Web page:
estate planning

Why Funding Your Trust Is Important and How to Do It

A brief overview of how to fund your living trust


We created this guide to give you a brief overview of how to fund your living trust so your living trust can do what it is meant to do for you and your family.

Your living trust is a very important document for you and your family, but failing to properly fund your living trust can spoil your careful estate planning. You want to set up you and your family for success.

What is “Funding a Living Trust”?

 To make your living trust effective, you must fund it. “Funding your trust” means transferring your assets to your trust. 

Why do you have to transfer your assets to your trust? 

Because if you don’t, your estate will go through probate. It’s not enough to have a living trust, you have to transfer your assets that would go through probate to the trust. Transferring property and other assets is just as important as creating the estate plan in the first place.

What assets go through probate?

Real property worth more than $61,500 and other assets, such as bank accounts and brokerage accounts, worth more than $184,500 in total, will go through probate 

But if you have probate assets and transfer those assets to your living trust, your family can avoid probate.

However, this does not happen automatically when you sign your living trust documents. You must actually sign documents to make it happen.

Real Property. Before you set up your living trust, the title to your home was in your name or you and your spouse's name - Joe and Nicole Smith, Husband and Wife, as Joint Tenants, or some version of that. To transfer your home, or any other real property to your trust, your have to sign, notarize and record a deed that transfers title from you to your trust. Usually your estate planning will do this when you do your estate planning.

When you title your property in the name of a living trust, there is no reassessment of your California real property under Proposition 13. 

If you refinance your mortgage, the escrow officer may make you transfer title back to your name as part of the refi. Make sure they transfer title back to your trust as part of the process.

Bank and Brokerage Accounts. Generally, you should change ownership of your bank and brokerage accounts to your living trust. 

If your account is your name, you need to change ownership of the account to your name, trustee of the your name family trust. Your financial institution will want to see  a copy of your living  trust and will make you complete their paperwork to authorize the ownership change.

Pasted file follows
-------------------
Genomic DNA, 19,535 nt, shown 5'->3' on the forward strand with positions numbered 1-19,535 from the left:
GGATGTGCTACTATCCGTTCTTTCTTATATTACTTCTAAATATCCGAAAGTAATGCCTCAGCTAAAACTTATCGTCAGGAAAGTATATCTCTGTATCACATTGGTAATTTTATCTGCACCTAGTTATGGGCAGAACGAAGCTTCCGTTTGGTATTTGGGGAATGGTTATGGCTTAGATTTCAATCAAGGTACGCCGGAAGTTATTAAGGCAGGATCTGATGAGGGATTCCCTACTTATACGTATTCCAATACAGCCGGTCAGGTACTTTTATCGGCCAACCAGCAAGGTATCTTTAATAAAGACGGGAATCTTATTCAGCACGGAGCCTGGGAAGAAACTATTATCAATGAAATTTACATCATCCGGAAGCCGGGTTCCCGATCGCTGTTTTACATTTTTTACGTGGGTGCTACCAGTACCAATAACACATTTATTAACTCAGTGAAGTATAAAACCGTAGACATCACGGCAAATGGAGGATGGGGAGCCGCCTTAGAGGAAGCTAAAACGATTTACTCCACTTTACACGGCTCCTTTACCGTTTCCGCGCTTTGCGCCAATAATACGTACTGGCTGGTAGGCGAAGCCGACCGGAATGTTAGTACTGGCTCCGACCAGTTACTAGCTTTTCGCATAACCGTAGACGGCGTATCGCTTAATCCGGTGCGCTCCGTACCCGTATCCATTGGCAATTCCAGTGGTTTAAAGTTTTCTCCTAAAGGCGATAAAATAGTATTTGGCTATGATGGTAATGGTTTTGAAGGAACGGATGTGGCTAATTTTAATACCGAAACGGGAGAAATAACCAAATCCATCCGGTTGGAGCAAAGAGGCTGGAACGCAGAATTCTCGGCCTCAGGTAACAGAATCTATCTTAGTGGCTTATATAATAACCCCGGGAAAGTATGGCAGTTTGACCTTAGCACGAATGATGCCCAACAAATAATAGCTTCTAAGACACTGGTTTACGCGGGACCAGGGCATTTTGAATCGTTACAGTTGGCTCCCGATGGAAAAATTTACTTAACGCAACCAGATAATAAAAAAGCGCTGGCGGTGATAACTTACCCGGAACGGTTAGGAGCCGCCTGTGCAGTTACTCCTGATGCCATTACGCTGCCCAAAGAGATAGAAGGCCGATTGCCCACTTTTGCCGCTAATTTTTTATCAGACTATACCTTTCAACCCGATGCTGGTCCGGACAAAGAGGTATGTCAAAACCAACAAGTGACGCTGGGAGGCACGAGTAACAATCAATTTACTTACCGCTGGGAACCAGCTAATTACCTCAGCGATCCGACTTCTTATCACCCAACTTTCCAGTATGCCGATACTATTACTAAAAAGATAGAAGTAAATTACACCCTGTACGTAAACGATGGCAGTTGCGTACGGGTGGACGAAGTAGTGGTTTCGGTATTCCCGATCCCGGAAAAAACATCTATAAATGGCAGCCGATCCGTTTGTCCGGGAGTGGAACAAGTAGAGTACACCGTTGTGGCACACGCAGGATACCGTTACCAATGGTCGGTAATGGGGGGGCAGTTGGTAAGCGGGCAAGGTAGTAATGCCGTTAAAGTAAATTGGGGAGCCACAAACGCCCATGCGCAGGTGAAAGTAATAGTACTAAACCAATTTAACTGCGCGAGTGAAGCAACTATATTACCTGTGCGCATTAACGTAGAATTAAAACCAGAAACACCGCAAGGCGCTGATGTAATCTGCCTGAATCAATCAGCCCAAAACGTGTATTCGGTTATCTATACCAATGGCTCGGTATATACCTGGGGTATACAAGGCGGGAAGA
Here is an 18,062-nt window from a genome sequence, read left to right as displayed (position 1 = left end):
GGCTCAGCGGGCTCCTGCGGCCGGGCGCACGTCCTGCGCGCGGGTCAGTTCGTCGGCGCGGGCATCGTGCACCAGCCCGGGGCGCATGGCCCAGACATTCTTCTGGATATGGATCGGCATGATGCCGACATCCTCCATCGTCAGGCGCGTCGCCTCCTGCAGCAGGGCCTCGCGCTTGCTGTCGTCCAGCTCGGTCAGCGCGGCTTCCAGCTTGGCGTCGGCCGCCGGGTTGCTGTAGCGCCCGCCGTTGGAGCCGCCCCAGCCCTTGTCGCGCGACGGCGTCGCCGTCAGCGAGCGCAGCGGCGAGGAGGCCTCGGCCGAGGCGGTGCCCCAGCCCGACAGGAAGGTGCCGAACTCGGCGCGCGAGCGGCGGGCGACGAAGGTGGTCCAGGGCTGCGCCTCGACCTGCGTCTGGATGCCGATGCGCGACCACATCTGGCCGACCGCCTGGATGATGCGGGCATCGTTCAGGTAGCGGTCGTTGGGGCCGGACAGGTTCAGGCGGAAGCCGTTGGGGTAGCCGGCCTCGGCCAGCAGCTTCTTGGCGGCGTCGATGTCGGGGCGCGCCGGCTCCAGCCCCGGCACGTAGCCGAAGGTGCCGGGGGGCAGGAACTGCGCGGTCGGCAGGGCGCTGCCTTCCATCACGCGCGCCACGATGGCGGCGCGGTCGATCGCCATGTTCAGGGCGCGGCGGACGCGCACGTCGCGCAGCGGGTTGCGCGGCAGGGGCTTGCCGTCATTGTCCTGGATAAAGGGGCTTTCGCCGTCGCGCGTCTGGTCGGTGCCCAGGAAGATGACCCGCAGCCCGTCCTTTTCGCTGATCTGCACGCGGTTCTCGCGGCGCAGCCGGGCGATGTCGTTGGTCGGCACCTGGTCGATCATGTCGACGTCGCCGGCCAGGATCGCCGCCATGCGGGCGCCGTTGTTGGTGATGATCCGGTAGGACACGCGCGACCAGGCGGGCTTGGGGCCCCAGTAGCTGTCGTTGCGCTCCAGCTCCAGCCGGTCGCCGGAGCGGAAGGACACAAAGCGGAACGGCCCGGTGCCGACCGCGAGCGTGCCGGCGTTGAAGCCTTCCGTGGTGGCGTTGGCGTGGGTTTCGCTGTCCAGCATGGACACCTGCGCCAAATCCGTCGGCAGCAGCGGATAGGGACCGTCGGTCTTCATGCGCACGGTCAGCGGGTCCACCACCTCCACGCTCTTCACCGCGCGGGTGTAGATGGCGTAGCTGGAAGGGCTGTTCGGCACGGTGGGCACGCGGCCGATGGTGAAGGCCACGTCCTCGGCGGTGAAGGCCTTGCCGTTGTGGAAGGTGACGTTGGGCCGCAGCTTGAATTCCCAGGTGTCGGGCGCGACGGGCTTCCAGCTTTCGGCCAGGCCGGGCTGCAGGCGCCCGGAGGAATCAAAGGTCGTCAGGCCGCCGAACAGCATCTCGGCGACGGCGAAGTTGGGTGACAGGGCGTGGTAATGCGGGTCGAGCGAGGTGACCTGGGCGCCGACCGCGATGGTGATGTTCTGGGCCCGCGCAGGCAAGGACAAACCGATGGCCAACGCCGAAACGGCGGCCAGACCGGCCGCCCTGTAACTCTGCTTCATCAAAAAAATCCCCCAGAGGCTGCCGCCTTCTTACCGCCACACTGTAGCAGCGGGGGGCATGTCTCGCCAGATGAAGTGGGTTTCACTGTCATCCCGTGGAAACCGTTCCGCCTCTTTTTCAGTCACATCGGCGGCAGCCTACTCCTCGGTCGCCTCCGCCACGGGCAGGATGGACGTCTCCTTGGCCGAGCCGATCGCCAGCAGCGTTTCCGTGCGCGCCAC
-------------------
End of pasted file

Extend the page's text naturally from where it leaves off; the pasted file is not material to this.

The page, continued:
Life Insurance Policies. We generally recommend you name your spouse as the primary beneficiary and your living trust as the contingent beneficiary of your life insurance policies. 

You will need to complete the life  insurance company’s change of beneficiary forms to make the necessary changes. The purpose of making your living trust the beneficiary of your insurance policy is so the death benefit will be distributed according to the terms of the trust. 

Do not name minor children as beneficiaries, because the insurance company may require probate before it will allow a payout to the guardians of minor children. Better to name your living trust as the contingent beneficiary.

Retirement Plans. We generally recommend you name your spouse as the primary beneficiary and your children as contingent beneficiaries of your retirement plans. Retirement plans, including IRA and 401K Plans, should not name the trust as the primary beneficiary. 

However, if you have young children, or children with learning disabilities or drug and alcohol dependency problems, you may want someone you trust to oversee and manage their inherited IRA. In which case, you may want to name your trust as the contingent beneficiary, rather than your child. But naming your trust correctly on the beneficiary designation form is tricky and you may need help with this from your estate planning attorney.

Business Interests. Business interest in businesses such as LLCs and Corporations can be placed in your trust. You should speak with your attorney to make sure this is done properly.

Your other Valuables. Typically, it is not necessary to specifically transfer your other valuables, such as your cars and jewelry, into your trust. If you have particular valuables you wish to give to certain people, you can make specific gifts of these items within the trust documents. Normally, the items in your home and garage will be included in your Trust Schedule and will all be coming into your trust without needing to be specifically listed and transferred.

After Funding Your Living Trust

Don’t forget to follow these tips and title new assets into your trust as you acquire them. If you buy a new property or open a new account, you will need to title those assets in the name of the your living trust. It is important that when you acquire new assets in the future that you transfer them into your livving trust as soon as possible.

It’s a good idea to review your estate plan after any big changes in your life or every three years.

Conclusion

 You don’t have to fund your trust on your own. Reach out to our team of friendly and experienced attorneys to help you with any of your estate planning needs. Click Here to Get in Touch With Us For Help with Your Estate Plan.

 

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